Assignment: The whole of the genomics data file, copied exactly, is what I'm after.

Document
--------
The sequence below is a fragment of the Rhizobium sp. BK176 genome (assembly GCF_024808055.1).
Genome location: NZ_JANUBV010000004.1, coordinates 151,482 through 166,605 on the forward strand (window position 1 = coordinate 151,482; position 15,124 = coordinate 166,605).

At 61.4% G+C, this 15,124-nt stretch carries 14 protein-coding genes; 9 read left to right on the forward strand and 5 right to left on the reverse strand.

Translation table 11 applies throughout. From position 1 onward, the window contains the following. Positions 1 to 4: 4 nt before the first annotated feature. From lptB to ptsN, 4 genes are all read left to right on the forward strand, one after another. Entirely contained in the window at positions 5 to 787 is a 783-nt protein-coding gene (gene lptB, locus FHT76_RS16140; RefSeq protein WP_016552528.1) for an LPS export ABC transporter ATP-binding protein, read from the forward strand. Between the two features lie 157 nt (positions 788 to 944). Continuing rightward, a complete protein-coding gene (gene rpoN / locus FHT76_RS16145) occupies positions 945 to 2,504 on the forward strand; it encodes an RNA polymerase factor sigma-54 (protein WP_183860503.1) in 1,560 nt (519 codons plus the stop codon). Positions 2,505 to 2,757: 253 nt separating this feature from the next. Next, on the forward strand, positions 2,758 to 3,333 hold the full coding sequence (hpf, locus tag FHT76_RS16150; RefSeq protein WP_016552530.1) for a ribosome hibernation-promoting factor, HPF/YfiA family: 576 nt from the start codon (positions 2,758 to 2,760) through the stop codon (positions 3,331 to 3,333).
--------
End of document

The sequence below is a fragment of the Rhizobium sp. BK176 genome (assembly GCF_024808055.1).
Genome location: NZ_JANUBV010000004.1, coordinates 151,482 through 166,605 on the forward strand (window position 1 = coordinate 151,482; position 15,124 = coordinate 166,605).

At 61.4% G+C, this 15,124-nt stretch carries 14 protein-coding genes; 9 read left to right on the forward strand and 5 right to left on the reverse strand.

Translation table 11 applies throughout. From position 1 onward, the window contains the following. Positions 1 to 4: 4 nt before the first annotated feature. From lptB to ptsN, 4 genes are all read left to right on the forward strand, one after another. Entirely contained in the window at positions 5 to 787 is a 783-nt protein-coding gene (gene lptB, locus FHT76_RS16140; RefSeq protein WP_016552528.1) for an LPS export ABC transporter ATP-binding protein, read from the forward strand. Between the two features lie 157 nt (positions 788 to 944). Continuing rightward, a complete protein-coding gene (gene rpoN / locus FHT76_RS16145) occupies positions 945 to 2,504 on the forward strand; it encodes an RNA polymerase factor sigma-54 (protein WP_183860503.1) in 1,560 nt (519 codons plus the stop codon). Positions 2,505 to 2,757: 253 nt separating this feature from the next. Next, on the forward strand, positions 2,758 to 3,333 hold the full coding sequence (hpf, locus tag FHT76_RS16150; RefSeq protein WP_016552530.1) for a ribosome hibernation-promoting factor, HPF/YfiA family: 576 nt from the start codon (positions 2,758 to 2,760) through the stop codon (positions 3,331 to 3,333).